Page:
Welcome to a special edition of The Chart Gallery! Every Friday we're highlighting members of the data viz community, their favorite projects and sources for inspiration. Today we're excited to introduce Tableau royalty...
Q & A
Hi! I'm a BI and Analytics consultant based in London. I have a background in economics and fell in love with data visualisation when I was introduced to Tableau around five years ago. I am a Tableau Ambassador, a co-leader of the London Tableau User Group and founder of the #IronQuest data visualisation project.
What makes you passionate about data viz?
I've always enjoyed working with data and building charts. However, prior to discovering Tableau I would never have dreamed about building data visualisations for fun. However, after completing a short Tableau training course at work I was impressed with what you could do in the tool so I decided to use it more in my spare time in an effort to improve my skills. I began building my data viz portfolio by participating in data viz projects such as #MakeoverMonday and building my portfolio of vizzes on Tableau Public. I think it's a really powerful skill to be able to take a daunting dataset and turn it into something insightful and beautiful that can be enjoyed by a wide audience and perhaps even used for social impact.
I created this viz for the 2018 European Tableau Iron Viz feeder round. The theme for this round was ‘European Cities’ and in my hunt for a relevant dataset I found an interesting website which showed the cheapest 59 cities in Europe for backpackers. I had no knowledge of web scraping at the time so thankfully I was able to call upon my friend Lorna Eden to help pull the data from the website using Alteryx for me. I used Tableau to build the main viz, Mapbox for the custom maps and PowerPoint and Canva for the custom fonts and images. This viz was very fiddly to build since it has lots of floating elements and it took me many late nights over the course of about a week to put together. This viz means a lot to me as it got me into the European Iron Viz finals that year which was a fantastic experience.
Breaking Bag Habits
I built this viz for the 2019 European Tableau Iron Viz feeder round. The theme for this round was ‘Sustainability and Climate Change’. Once the theme was announced I knew I wanted to focus on plastic; specifically plastic bottles or bags. I struggled to find enough data on plastic bottles so I decided to concentrate on bags instead. In England, a 5p mandatory single-use plastic bag charge was introduced in 2015 so most people are familiar with the efforts led by the Government to reduce plastic bag use. Much of my time was spent researching for this piece and through my research I was able to acquire multiple interesting data sets which I incorporated into my final viz.
This viz was my entry into the ‘Music’ Iron Viz feeder in 2019. When the topic was announced I immediately knew that I wanted to focus on hip hop, one of my favourite music genres. During the research phase I ended up down many rabbit holes reading about the origins of hip hop in New York, the N.W.A. story or reading into rap lyrics! I was fortunate to find a dataset which counted the number of swear words in songs on popular hip hop albums and while controversial, I thought this would make for an interesting viz. However, the dataset was a few years old so I had to manually collect the data for the most recent years by reading song lyrics. I could have automated this step but doing it manually helped me to understand the words and their context better. In order to incorporate the Spotify button on the viz I used Python to pull data from the Spotify API. I had never used Python before so this was a great learning exercise for me. The build of this viz was actually completed in one (long) sitting as I raced to gather all of my findings into a viz before the deadline!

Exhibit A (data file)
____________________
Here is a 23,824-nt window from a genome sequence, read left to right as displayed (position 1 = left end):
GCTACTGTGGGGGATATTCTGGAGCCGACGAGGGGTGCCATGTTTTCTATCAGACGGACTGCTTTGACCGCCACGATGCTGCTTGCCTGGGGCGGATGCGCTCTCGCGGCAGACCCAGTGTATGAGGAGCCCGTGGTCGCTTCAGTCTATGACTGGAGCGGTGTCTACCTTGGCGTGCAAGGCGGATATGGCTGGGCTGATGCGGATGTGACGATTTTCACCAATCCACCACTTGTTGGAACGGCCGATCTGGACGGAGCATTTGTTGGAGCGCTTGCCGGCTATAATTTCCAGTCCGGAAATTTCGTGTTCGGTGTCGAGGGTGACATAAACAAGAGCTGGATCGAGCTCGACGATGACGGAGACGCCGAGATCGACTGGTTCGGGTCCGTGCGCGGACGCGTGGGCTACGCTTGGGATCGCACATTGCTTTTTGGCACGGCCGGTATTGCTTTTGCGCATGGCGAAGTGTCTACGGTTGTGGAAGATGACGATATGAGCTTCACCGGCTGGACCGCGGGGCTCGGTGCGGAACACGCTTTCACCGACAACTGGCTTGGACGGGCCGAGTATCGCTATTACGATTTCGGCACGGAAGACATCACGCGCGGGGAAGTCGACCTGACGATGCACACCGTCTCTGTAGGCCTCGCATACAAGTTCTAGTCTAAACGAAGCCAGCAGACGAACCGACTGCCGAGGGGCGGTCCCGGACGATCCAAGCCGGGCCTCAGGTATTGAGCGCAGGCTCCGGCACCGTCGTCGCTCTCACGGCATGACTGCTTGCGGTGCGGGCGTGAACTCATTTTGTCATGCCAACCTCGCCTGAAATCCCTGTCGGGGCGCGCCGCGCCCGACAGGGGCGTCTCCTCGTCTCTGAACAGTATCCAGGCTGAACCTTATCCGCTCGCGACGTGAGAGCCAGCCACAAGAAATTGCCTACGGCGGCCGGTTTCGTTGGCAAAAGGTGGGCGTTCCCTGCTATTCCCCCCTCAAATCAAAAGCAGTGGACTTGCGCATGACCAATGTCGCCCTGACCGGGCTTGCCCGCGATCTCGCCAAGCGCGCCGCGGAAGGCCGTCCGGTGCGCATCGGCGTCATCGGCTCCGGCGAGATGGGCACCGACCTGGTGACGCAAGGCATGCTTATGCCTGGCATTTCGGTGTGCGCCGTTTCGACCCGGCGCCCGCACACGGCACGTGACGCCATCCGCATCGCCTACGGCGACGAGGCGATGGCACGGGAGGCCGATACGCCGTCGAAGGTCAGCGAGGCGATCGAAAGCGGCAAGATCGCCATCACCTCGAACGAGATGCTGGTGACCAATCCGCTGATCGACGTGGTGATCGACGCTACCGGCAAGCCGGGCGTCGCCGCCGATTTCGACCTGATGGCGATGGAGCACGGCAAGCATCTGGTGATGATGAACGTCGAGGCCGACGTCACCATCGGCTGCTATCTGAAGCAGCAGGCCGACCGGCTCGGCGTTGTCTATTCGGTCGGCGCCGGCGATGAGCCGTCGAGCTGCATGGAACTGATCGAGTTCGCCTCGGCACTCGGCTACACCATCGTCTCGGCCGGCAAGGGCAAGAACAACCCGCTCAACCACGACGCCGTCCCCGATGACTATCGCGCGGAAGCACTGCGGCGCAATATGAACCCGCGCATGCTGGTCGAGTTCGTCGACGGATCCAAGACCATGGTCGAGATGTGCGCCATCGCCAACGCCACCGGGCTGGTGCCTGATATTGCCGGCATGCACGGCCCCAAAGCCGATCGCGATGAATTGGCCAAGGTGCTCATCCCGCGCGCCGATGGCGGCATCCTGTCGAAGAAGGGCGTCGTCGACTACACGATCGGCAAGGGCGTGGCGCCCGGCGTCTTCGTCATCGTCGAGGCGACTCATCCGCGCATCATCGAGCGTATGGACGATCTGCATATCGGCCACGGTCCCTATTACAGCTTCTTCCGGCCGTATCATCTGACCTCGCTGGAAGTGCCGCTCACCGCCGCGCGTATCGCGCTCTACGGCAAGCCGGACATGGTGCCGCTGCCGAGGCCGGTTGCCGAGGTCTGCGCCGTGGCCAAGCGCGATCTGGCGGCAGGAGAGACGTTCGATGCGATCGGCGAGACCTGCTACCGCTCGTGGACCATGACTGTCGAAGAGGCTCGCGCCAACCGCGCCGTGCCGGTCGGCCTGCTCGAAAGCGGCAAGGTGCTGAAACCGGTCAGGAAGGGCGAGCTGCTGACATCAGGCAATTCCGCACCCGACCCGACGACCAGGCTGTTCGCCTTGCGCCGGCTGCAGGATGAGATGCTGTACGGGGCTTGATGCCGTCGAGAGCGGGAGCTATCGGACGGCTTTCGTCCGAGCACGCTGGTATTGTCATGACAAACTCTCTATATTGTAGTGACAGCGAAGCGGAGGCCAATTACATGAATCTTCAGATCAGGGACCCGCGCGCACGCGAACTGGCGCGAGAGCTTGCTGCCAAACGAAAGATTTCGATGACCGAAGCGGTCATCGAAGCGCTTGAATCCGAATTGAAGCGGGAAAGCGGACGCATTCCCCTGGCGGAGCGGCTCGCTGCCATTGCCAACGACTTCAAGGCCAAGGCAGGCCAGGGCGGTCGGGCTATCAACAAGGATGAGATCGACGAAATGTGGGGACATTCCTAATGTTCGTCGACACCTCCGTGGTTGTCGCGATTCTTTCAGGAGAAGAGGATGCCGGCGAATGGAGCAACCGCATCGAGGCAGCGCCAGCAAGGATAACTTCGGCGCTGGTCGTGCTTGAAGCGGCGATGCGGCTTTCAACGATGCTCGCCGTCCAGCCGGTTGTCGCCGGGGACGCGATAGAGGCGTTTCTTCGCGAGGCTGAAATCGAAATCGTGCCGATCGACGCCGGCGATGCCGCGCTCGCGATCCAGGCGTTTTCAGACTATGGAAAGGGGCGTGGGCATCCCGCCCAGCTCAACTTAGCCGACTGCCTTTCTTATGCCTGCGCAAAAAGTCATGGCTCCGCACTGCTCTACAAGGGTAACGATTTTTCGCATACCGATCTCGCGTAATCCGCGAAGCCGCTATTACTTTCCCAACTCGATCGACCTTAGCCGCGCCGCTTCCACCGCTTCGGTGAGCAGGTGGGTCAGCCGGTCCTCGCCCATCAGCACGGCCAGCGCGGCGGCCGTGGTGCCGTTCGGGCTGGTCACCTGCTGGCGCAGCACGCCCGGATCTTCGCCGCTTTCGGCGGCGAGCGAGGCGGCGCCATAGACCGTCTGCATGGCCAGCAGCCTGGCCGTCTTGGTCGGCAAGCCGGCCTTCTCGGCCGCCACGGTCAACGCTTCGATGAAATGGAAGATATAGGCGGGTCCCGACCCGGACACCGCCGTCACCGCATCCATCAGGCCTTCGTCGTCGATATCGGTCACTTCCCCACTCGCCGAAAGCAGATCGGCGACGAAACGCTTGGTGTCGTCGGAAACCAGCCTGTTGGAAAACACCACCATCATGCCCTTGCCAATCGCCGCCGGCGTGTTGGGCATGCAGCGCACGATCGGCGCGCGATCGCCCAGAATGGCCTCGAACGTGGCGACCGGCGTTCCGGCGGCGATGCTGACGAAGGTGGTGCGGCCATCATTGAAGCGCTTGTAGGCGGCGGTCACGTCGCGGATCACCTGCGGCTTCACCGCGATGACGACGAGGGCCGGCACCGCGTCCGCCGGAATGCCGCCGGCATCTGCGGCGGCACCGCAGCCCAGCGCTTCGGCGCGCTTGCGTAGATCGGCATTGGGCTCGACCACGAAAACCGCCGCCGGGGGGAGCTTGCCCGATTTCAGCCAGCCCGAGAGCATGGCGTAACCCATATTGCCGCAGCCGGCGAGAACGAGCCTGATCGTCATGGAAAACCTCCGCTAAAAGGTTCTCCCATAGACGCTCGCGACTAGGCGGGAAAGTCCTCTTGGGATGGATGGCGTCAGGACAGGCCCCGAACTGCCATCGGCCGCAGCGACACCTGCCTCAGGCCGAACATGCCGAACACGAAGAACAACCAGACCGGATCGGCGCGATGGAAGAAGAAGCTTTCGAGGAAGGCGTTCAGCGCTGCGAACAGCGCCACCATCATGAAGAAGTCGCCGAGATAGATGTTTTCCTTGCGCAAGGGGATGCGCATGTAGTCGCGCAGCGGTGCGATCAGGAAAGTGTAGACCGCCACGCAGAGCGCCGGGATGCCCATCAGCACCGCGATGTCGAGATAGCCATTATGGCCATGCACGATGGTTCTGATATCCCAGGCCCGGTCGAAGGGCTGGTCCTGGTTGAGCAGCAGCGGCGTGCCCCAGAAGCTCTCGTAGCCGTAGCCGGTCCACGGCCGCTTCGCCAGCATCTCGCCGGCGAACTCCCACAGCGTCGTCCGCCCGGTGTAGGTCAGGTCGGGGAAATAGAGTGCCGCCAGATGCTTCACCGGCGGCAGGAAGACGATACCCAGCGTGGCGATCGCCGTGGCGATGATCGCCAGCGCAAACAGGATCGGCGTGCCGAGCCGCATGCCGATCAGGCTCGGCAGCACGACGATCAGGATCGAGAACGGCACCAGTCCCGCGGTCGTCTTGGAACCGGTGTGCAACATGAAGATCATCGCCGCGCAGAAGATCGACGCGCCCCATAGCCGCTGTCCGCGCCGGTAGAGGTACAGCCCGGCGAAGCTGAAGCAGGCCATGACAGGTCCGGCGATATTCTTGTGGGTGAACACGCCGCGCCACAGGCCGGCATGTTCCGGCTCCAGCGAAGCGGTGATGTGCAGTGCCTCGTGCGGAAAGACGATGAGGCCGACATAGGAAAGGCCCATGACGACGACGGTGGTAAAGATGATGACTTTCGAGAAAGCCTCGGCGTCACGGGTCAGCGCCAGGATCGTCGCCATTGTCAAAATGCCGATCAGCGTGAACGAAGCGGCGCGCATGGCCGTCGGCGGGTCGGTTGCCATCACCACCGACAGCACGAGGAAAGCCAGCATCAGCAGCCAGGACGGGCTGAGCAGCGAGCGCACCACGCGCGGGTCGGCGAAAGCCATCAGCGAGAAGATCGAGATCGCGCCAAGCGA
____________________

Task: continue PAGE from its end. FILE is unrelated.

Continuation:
I love the clean design and use of white space in this viz. Hesham built this viz for the most recent Tableau Iron Viz feeder this year and ended up coming first in the feeder round and went on to be crowned joint winner of the overall competition (alongside Joshua Smith). As a judge for that particular feeder, Hesham’s viz stood out from all of the other entries. It’s well-designed, draws upon some interesting insights and tells a powerful story about refugees coming to America. It’s worth noting that Hesham had only been using Tableau for around six months when he built this too!
The Firebird Suite: infernal dance by Dinushki De Livera
‘The Firebird’ is a Russian Folktale about a mythical bird and ‘The Infernal Dance’ is part of the Firebird Suite composed by Igor Stravinsky, originally for a ballet. In this viz, Dinushki intended to give music a new dimension and perspective by making it pleasing to the eye as much as it is to the ear. Through the animation of the viz, readers are able to watch the musical notes being played while listening to the music and seeing the instruments behind the sounds, helping to bring the story and composition to life. This viz is truly one of a kind and interestingly uses sound and animation; something which we rarely see in data viz. If you haven’t see it already, I strongly encourage you to watch the animated version!
Superstore Sales Insights by Jacob Olsufka
I’m a big fan of Jacob Olsufka’s work, in particular this viz. While this is a business dashboard, it is so well designed and includes many clever Tableau tricks. I particularly like the KPI display which does a great job of incorporating lots of information into a relatively small space. The design elements of this viz have inspired many dashboards I have built at work and it’s one I constantly refer back to.
That's all for today's edition of The Chart Gallery.
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